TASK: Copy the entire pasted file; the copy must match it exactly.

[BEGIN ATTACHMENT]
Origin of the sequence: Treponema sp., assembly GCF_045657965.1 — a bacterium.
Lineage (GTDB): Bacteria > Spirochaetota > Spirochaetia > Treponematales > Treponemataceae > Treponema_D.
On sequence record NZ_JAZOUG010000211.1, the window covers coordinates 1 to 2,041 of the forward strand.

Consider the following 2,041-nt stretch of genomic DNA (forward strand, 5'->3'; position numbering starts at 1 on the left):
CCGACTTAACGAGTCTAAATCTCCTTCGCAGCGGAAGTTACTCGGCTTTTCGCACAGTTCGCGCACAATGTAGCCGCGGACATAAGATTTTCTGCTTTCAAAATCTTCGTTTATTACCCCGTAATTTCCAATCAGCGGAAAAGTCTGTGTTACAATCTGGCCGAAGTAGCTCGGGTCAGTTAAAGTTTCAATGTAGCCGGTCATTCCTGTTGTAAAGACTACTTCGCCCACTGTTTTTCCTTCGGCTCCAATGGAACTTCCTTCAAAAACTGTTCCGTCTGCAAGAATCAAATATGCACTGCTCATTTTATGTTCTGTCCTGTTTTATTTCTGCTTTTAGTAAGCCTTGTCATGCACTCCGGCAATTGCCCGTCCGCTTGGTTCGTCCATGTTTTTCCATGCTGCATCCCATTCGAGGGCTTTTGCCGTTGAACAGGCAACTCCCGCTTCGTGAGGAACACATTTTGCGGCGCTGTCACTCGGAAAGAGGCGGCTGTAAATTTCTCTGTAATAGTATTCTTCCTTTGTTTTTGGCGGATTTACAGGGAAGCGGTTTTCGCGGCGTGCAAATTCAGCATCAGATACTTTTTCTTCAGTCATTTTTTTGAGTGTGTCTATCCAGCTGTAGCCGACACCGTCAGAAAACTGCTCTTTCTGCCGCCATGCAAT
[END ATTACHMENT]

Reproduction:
Origin of the sequence: Treponema sp., assembly GCF_045657965.1 — a bacterium.
Lineage (GTDB): Bacteria > Spirochaetota > Spirochaetia > Treponematales > Treponemataceae > Treponema_D.
On sequence record NZ_JAZOUG010000211.1, the window covers coordinates 1 to 2,041 of the forward strand.

Consider the following 2,041-nt stretch of genomic DNA (forward strand, 5'->3'; position numbering starts at 1 on the left):
CCGACTTAACGAGTCTAAATCTCCTTCGCAGCGGAAGTTACTCGGCTTTTCGCACAGTTCGCGCACAATGTAGCCGCGGACATAAGATTTTCTGCTTTCAAAATCTTCGTTTATTACCCCGTAATTTCCAATCAGCGGAAAAGTCTGTGTTACAATCTGGCCGAAGTAGCTCGGGTCAGTTAAAGTTTCAATGTAGCCGGTCATTCCTGTTGTAAAGACTACTTCGCCCACTGTTTTTCCTTCGGCTCCAATGGAACTTCCTTCAAAAACTGTTCCGTCTGCAAGAATCAAATATGCACTGCTCATTTTATGTTCTGTCCTGTTTTATTTCTGCTTTTAGTAAGCCTTGTCATGCACTCCGGCAATTGCCCGTCCGCTTGGTTCGTCCATGTTTTTCCATGCTGCATCCCATTCGAGGGCTTTTGCCGTTGAACAGGCAACTCCCGCTTCGTGAGGAACACATTTTGCGGCGCTGTCACTCGGAAAGAGGCGGCTGTAAATTTCTCTGTAATAGTATTCTTCCTTTGTTTTTGGCGGATTTACAGGGAAGCGGTTTTCGCGGCGTGCAAATTCAGCATCAGATACTTTTTCTTCAGTCATTTTTTTGAGTGTGTCTATCCAGCTGTAGCCGACACCGTCAGAAAACTGCTCTTTCTGCCGCCATGCAAT